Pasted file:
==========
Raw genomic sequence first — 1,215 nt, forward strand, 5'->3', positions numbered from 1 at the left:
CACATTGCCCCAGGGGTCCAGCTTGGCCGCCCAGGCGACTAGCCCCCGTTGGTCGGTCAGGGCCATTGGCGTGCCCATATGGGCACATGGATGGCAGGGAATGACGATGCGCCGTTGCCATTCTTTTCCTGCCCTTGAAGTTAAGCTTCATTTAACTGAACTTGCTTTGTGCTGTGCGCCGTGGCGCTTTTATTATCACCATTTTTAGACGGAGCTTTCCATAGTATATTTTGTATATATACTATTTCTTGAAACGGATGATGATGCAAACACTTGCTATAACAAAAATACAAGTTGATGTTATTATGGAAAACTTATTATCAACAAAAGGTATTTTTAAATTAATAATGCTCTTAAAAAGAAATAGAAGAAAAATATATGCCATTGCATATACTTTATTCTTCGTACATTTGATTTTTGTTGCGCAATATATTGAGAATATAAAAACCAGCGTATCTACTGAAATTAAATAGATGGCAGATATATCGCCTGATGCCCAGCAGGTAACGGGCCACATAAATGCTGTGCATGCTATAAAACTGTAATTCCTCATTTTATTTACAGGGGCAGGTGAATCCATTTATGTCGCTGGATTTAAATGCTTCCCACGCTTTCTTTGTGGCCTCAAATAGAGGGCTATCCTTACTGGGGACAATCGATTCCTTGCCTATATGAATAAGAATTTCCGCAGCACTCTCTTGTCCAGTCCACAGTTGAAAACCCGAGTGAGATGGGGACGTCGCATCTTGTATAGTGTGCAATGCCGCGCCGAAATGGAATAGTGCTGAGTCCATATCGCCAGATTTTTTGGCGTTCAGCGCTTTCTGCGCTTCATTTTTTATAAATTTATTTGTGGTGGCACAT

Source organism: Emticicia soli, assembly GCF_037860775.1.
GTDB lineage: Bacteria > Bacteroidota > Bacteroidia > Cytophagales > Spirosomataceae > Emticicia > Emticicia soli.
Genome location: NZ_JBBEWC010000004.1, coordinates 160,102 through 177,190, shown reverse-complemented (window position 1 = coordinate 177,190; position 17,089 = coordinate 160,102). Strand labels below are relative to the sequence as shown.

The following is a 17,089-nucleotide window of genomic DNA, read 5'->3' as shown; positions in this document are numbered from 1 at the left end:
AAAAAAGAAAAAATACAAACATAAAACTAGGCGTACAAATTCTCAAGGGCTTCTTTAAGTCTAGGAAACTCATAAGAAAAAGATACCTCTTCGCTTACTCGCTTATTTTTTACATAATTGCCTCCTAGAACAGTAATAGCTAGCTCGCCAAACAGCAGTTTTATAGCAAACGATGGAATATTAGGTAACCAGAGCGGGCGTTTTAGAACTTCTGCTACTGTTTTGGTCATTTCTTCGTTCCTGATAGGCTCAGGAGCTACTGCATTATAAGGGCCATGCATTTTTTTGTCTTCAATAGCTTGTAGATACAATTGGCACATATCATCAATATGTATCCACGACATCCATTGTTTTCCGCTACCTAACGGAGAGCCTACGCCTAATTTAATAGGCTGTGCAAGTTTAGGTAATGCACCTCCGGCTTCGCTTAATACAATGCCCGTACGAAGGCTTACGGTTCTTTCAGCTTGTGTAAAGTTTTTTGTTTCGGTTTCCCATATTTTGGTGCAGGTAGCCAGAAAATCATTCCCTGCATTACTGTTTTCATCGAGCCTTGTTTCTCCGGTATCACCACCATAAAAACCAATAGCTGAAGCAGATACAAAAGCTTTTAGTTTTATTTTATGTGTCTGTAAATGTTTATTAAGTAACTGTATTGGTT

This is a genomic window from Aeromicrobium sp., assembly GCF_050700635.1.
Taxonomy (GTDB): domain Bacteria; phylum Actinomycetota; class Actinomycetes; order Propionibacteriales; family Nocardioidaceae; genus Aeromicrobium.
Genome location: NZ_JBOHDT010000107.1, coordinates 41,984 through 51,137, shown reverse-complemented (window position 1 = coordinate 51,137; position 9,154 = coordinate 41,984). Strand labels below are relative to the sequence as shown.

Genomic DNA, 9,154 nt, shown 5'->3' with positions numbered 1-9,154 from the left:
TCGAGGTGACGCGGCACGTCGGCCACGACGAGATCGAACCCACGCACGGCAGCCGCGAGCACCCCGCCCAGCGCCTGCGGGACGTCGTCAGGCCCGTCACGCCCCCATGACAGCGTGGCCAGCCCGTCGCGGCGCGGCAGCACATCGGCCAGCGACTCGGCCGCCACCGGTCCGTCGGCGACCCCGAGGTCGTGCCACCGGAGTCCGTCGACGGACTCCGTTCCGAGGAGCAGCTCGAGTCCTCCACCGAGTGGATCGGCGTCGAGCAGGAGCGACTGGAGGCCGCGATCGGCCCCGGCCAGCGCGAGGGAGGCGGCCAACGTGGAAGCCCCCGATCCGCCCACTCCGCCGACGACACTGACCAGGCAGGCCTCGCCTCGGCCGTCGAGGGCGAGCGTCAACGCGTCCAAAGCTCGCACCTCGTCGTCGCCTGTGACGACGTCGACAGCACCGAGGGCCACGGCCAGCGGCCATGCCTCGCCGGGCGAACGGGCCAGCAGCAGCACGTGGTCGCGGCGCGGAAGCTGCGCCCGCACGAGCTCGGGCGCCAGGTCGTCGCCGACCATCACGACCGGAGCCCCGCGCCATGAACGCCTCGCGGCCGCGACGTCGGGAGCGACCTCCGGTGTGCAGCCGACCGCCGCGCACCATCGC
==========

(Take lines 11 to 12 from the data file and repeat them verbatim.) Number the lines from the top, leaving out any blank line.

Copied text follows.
Genomic DNA, 9,154 nt, shown 5'->3' with positions numbered 1-9,154 from the left:
TCGAGGTGACGCGGCACGTCGGCCACGACGAGATCGAACCCACGCACGGCAGCCGCGAGCACCCCGCCCAGCGCCTGCGGGACGTCGTCAGGCCCGTCACGCCCCCATGACAGCGTGGCCAGCCCGTCGCGGCGCGGCAGCACATCGGCCAGCGACTCGGCCGCCACCGGTCCGTCGGCGACCCCGAGGTCGTGCCACCGGAGTCCGTCGACGGACTCCGTTCCGAGGAGCAGCTCGAGTCCTCCACCGAGTGGATCGGCGTCGAGCAGGAGCGACTGGAGGCCGCGATCGGCCCCGGCCAGCGCGAGGGAGGCGGCCAACGTGGAAGCCCCCGATCCGCCCACTCCGCCGACGACACTGACCAGGCAGGCCTCGCCTCGGCCGTCGAGGGCGAGCGTCAACGCGTCCAAAGCTCGCACCTCGTCGTCGCCTGTGACGACGTCGACAGCACCGAGGGCCACGGCCAGCGGCCATGCCTCGCCGGGCGAACGGGCCAGCAGCAGCACGTGGTCGCGGCGCGGAAGCTGCGCCCGCACGAGCTCGGGCGCCAGGTCGTCGCCGACCATCACGACCGGAGCCCCGCGCCATGAACGCCTCGCGGCCGCGACGTCGGGAGCGACCTCCGGTGTGCAGCCGACCGCCGCGCACCATCGC